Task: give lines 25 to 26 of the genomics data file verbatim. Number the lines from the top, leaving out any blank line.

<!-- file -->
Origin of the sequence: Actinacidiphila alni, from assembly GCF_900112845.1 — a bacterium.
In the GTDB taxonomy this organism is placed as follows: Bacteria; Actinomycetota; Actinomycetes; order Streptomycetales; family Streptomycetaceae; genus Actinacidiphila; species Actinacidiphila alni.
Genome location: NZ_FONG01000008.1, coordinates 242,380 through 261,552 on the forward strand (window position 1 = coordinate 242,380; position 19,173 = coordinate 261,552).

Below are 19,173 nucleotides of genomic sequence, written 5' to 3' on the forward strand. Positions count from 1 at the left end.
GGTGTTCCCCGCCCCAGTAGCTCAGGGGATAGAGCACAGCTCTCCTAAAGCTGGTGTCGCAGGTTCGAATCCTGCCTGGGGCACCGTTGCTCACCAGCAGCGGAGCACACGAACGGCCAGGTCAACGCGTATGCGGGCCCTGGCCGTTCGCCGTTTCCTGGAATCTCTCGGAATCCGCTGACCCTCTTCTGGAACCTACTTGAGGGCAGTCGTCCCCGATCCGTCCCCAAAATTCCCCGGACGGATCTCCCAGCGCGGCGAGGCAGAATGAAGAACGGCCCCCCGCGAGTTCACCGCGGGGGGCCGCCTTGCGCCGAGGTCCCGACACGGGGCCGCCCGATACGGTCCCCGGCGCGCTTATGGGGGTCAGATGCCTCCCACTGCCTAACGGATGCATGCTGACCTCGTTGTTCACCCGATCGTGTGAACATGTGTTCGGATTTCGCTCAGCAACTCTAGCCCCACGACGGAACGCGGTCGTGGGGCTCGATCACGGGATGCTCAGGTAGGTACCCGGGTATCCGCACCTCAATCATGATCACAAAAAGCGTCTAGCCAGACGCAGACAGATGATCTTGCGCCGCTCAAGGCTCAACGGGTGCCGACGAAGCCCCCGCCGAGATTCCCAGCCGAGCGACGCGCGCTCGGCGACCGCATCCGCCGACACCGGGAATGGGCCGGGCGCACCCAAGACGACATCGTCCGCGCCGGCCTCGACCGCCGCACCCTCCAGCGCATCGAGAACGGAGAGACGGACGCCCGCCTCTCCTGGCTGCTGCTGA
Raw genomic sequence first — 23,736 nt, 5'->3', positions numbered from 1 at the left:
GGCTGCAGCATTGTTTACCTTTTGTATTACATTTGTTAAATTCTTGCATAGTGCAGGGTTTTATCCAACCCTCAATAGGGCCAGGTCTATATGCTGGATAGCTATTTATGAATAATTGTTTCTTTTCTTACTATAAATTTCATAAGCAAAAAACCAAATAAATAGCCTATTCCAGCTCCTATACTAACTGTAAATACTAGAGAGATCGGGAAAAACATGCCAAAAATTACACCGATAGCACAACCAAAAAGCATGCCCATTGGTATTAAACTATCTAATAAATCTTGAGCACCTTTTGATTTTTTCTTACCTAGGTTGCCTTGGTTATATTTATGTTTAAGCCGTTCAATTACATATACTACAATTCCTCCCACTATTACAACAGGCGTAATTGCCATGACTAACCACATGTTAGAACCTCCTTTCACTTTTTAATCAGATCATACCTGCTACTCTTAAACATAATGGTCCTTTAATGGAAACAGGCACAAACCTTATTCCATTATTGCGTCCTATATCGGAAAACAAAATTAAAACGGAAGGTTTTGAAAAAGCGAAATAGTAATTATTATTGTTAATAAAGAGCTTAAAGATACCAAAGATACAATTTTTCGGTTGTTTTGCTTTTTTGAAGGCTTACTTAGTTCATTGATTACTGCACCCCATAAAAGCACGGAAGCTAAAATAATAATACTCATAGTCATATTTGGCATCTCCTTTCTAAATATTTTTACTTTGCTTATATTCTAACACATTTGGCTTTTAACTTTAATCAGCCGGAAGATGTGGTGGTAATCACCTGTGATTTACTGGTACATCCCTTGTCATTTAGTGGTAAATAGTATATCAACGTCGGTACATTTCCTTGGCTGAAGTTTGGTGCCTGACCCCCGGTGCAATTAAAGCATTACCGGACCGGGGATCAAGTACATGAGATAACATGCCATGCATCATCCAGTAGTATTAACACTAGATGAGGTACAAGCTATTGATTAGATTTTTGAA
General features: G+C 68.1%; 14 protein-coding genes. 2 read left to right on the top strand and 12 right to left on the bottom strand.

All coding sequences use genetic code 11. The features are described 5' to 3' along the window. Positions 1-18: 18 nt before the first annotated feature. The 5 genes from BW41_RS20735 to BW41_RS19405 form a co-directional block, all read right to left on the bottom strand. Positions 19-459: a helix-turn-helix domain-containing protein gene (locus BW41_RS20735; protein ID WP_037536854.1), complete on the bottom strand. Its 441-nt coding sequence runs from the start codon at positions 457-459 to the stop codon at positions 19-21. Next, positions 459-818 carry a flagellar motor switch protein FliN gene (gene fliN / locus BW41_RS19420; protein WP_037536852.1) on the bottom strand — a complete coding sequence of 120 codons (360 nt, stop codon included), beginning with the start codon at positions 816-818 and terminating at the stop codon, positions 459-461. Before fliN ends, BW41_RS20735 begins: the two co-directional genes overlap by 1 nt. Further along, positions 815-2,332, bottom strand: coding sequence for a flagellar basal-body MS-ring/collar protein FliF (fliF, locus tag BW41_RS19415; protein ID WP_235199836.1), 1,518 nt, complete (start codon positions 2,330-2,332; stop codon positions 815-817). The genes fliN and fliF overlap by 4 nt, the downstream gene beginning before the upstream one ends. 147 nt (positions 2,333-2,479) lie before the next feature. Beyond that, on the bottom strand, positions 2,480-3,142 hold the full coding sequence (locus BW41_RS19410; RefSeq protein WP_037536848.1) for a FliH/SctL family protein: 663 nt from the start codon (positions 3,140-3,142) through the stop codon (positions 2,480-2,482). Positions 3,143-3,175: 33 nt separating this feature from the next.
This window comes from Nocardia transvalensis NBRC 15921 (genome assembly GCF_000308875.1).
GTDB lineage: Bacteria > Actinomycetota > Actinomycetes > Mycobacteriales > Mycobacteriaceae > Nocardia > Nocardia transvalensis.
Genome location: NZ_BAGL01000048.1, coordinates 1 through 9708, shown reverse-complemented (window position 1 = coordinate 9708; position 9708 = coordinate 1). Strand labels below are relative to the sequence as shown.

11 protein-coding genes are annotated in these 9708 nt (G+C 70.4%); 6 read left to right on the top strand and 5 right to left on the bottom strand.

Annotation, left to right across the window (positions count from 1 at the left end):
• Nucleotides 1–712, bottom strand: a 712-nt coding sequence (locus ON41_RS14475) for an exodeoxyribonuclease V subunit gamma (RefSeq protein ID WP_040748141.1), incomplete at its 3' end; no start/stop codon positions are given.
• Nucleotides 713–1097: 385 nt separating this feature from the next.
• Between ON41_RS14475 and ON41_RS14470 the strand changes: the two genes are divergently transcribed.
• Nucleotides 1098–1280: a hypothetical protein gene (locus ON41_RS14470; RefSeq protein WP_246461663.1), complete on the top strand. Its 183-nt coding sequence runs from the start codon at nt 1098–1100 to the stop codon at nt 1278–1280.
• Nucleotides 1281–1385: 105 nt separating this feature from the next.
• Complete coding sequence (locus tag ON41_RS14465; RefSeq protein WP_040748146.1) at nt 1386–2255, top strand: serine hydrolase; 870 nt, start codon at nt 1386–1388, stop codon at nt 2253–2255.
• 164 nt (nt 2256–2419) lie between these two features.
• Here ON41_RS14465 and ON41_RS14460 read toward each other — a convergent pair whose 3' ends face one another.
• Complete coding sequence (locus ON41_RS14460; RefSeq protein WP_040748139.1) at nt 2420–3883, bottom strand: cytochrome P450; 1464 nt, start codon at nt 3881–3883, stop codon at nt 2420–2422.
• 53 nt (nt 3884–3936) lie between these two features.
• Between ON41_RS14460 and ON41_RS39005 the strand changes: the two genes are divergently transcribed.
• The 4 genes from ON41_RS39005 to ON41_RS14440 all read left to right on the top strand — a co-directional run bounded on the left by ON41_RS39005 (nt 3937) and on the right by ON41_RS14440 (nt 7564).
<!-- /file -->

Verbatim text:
• Between ON41_RS14460 and ON41_RS39005 the strand changes: the two genes are divergently transcribed.
• The 4 genes from ON41_RS39005 to ON41_RS14440 all read left to right on the top strand — a co-directional run bounded on the left by ON41_RS39005 (nt 3937) and on the right by ON41_RS14440 (nt 7564).